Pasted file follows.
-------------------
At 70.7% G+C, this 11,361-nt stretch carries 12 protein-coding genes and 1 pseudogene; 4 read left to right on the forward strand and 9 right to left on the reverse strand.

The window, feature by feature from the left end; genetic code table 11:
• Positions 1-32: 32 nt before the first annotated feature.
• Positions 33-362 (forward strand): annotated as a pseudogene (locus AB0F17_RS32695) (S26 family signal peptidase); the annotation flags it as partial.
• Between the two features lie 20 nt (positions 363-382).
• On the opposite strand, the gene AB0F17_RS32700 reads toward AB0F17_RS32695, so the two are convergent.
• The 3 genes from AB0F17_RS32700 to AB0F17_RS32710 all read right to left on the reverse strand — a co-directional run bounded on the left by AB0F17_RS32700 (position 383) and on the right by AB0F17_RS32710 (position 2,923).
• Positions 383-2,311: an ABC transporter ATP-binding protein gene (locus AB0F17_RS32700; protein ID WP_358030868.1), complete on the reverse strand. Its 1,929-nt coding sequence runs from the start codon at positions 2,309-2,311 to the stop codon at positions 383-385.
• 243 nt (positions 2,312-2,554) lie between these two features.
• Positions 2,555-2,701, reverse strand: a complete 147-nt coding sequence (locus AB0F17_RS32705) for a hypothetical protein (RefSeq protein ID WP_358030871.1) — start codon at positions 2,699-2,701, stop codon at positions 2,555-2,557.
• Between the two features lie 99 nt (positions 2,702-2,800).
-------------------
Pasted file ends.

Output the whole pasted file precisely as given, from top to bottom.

At 70.7% G+C, this 11,361-nt stretch carries 12 protein-coding genes and 1 pseudogene; 4 read left to right on the forward strand and 9 right to left on the reverse strand.

The window, feature by feature from the left end; genetic code table 11:
• Positions 1-32: 32 nt before the first annotated feature.
• Positions 33-362 (forward strand): annotated as a pseudogene (locus AB0F17_RS32695) (S26 family signal peptidase); the annotation flags it as partial.
• Between the two features lie 20 nt (positions 363-382).
• On the opposite strand, the gene AB0F17_RS32700 reads toward AB0F17_RS32695, so the two are convergent.
• The 3 genes from AB0F17_RS32700 to AB0F17_RS32710 all read right to left on the reverse strand — a co-directional run bounded on the left by AB0F17_RS32700 (position 383) and on the right by AB0F17_RS32710 (position 2,923).
• Positions 383-2,311: an ABC transporter ATP-binding protein gene (locus AB0F17_RS32700; protein ID WP_358030868.1), complete on the reverse strand. Its 1,929-nt coding sequence runs from the start codon at positions 2,309-2,311 to the stop codon at positions 383-385.
• 243 nt (positions 2,312-2,554) lie between these two features.
• Positions 2,555-2,701, reverse strand: a complete 147-nt coding sequence (locus AB0F17_RS32705) for a hypothetical protein (RefSeq protein ID WP_358030871.1) — start codon at positions 2,699-2,701, stop codon at positions 2,555-2,557.
• Between the two features lie 99 nt (positions 2,702-2,800).